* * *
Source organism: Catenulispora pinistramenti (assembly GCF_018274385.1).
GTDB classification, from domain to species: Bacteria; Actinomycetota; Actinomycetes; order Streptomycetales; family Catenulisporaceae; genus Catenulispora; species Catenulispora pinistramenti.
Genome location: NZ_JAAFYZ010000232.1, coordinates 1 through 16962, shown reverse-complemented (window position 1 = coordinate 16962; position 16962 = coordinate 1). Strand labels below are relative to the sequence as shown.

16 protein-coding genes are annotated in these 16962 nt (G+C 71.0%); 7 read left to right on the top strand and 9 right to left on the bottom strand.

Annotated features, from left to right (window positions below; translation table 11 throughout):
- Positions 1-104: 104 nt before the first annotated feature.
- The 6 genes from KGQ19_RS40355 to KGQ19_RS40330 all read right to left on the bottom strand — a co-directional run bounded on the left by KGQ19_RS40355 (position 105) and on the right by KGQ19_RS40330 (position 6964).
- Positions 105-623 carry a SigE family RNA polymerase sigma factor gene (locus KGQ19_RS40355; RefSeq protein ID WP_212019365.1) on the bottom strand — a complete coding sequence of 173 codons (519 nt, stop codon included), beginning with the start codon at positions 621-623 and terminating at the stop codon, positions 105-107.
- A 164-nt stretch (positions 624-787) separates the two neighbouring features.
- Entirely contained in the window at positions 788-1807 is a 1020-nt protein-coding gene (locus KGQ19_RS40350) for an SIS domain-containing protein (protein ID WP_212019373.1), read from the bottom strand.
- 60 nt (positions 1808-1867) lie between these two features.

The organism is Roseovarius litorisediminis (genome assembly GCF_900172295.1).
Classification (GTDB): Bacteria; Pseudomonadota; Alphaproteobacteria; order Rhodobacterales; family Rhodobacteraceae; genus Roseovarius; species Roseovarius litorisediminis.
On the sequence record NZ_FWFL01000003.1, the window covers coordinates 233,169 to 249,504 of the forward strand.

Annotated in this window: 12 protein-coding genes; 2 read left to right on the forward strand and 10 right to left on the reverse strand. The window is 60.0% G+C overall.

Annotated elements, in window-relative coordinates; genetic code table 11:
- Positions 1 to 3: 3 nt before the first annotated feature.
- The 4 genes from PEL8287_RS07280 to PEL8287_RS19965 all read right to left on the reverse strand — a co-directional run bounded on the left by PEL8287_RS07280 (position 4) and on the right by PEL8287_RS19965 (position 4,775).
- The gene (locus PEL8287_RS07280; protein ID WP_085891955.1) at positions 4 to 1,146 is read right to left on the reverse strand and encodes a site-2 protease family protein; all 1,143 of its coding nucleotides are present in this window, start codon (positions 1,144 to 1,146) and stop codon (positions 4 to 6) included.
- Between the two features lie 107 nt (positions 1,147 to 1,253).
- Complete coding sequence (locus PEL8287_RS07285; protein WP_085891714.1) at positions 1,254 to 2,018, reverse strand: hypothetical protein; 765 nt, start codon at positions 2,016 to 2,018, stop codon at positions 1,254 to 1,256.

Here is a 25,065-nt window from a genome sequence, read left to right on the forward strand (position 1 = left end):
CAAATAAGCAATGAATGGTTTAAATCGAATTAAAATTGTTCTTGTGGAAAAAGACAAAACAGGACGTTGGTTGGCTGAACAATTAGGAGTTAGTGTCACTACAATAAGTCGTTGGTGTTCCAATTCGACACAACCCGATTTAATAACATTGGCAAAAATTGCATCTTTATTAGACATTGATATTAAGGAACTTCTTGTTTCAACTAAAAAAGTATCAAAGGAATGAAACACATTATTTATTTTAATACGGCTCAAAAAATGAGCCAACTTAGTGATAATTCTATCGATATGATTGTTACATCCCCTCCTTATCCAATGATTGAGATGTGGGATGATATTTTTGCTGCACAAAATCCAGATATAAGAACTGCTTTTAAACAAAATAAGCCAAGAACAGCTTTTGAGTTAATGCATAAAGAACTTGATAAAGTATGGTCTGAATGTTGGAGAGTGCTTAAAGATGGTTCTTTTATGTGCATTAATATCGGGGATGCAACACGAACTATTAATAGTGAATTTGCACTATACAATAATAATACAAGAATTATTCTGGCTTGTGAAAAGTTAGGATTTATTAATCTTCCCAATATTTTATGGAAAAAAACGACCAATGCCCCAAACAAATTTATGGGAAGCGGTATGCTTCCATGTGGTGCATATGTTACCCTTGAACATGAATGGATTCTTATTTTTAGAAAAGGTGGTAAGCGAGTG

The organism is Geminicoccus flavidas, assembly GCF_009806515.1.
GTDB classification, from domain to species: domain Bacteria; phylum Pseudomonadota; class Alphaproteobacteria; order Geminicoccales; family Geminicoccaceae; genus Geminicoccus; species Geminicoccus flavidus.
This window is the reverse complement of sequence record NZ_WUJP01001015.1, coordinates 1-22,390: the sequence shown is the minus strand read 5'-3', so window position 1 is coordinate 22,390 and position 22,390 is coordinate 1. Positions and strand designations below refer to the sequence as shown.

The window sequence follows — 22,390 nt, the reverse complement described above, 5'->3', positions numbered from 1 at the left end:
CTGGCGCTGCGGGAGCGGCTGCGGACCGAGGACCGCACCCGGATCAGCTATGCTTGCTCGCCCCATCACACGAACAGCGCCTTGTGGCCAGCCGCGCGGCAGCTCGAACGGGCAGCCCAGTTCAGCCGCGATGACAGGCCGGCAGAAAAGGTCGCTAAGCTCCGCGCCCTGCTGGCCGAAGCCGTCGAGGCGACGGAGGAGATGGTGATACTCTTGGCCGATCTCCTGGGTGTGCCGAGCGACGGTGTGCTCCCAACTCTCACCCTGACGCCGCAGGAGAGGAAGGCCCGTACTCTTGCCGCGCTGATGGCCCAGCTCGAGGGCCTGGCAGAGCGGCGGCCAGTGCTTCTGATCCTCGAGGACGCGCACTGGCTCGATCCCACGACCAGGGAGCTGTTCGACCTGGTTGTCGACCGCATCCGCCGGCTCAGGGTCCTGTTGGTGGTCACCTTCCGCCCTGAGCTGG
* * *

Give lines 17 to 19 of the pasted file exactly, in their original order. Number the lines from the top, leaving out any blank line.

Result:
- Positions 1 to 3: 3 nt before the first annotated feature.
- The 4 genes from PEL8287_RS07280 to PEL8287_RS19965 all read right to left on the reverse strand — a co-directional run bounded on the left by PEL8287_RS07280 (position 4) and on the right by PEL8287_RS19965 (position 4,775).
- The gene (locus PEL8287_RS07280; protein ID WP_085891955.1) at positions 4 to 1,146 is read right to left on the reverse strand and encodes a site-2 protease family protein; all 1,143 of its coding nucleotides are present in this window, start codon (positions 1,144 to 1,146) and stop codon (positions 4 to 6) included.